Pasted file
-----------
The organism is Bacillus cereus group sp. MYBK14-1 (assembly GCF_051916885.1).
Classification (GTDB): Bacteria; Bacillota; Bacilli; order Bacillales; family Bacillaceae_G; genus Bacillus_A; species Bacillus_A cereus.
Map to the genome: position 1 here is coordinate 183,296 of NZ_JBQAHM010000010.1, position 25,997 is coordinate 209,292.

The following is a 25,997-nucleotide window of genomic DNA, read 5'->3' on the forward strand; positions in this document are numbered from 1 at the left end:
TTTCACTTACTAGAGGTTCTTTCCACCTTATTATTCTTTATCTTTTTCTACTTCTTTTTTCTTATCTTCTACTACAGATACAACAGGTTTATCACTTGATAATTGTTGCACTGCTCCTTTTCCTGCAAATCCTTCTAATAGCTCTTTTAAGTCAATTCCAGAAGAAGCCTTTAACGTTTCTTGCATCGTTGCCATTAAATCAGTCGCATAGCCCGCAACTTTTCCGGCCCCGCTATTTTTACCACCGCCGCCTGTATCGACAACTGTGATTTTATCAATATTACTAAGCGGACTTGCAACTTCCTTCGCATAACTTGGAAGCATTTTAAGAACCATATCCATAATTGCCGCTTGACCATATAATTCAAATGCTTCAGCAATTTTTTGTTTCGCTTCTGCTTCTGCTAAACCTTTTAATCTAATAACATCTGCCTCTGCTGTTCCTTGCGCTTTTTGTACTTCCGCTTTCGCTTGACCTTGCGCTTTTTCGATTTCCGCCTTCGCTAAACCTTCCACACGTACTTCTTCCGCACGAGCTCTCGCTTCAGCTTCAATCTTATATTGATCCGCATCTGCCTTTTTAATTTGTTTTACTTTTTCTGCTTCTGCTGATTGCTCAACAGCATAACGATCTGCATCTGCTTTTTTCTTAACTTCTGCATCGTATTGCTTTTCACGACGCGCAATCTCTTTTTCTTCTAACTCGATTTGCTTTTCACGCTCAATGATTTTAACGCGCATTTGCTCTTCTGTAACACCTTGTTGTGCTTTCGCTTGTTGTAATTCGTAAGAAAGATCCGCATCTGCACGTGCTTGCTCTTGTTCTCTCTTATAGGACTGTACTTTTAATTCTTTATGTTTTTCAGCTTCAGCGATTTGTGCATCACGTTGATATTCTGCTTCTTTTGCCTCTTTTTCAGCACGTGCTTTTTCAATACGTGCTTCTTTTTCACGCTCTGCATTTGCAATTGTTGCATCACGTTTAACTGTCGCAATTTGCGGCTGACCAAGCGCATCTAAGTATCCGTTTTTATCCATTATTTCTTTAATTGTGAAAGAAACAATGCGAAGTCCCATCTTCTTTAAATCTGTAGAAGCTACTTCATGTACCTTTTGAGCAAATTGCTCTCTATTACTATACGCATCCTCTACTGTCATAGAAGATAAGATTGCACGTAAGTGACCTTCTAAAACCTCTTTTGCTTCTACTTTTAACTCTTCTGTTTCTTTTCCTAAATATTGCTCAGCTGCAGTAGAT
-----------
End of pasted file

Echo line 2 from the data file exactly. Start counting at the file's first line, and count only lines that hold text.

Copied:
Classification (GTDB): Bacteria; Bacillota; Bacilli; order Bacillales; family Bacillaceae_G; genus Bacillus_A; species Bacillus_A cereus.